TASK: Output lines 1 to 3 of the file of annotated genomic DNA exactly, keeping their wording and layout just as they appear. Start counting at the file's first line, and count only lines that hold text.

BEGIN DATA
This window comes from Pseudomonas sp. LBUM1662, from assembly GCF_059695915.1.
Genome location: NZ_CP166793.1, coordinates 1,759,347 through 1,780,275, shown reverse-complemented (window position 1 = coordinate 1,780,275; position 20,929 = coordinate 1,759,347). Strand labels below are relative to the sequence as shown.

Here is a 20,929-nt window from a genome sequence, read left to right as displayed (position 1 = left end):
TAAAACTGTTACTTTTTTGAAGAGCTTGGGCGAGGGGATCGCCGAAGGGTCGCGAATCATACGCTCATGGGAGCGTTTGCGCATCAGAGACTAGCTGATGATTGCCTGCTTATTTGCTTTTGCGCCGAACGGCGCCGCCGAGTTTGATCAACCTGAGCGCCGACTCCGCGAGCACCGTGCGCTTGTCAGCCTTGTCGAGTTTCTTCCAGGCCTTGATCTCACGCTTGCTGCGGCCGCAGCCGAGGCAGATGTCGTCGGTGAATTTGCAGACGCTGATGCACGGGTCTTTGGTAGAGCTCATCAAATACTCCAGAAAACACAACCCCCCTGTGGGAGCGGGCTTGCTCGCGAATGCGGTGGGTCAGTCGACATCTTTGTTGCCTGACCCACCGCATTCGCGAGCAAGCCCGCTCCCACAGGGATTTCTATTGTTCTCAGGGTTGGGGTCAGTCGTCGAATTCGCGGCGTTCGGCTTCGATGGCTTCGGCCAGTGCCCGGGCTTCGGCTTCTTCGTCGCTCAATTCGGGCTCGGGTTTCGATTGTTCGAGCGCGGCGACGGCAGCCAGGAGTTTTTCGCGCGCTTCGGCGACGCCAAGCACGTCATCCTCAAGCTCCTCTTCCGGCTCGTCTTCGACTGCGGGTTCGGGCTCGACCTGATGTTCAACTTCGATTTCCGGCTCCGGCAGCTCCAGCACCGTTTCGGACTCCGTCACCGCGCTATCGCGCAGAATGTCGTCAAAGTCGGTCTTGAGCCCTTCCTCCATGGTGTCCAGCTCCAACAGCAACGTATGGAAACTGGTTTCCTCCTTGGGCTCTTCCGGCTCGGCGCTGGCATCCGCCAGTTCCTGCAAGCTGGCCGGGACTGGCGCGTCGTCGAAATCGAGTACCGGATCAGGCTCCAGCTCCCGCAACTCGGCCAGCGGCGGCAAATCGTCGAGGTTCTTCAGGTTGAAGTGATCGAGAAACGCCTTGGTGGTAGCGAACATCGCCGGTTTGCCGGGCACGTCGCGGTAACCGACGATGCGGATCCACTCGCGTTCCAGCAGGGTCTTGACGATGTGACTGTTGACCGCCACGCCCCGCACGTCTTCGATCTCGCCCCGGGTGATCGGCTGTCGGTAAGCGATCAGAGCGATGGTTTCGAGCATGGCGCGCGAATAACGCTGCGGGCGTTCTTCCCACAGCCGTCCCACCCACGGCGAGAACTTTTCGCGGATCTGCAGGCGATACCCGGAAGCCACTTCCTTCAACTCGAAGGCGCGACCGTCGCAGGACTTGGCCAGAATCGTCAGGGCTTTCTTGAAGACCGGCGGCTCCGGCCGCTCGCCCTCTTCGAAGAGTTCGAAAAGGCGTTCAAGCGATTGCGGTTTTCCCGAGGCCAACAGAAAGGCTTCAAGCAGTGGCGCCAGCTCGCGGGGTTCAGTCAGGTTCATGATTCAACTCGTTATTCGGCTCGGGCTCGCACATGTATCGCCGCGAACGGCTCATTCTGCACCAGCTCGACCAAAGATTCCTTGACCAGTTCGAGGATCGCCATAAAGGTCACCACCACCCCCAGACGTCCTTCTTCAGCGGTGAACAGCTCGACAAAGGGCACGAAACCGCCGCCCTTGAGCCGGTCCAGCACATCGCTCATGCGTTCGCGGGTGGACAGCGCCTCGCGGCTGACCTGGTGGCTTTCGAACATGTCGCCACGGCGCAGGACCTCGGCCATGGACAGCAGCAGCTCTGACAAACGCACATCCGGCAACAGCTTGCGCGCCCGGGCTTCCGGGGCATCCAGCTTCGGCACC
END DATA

This window comes from Pseudomonas sp. LBUM1662, from assembly GCF_059695915.1.
Genome location: NZ_CP166793.1, coordinates 1,759,347 through 1,780,275, shown reverse-complemented (window position 1 = coordinate 1,780,275; position 20,929 = coordinate 1,759,347). Strand labels below are relative to the sequence as shown.

Here is a 20,929-nt window from a genome sequence, read left to right as displayed (position 1 = left end):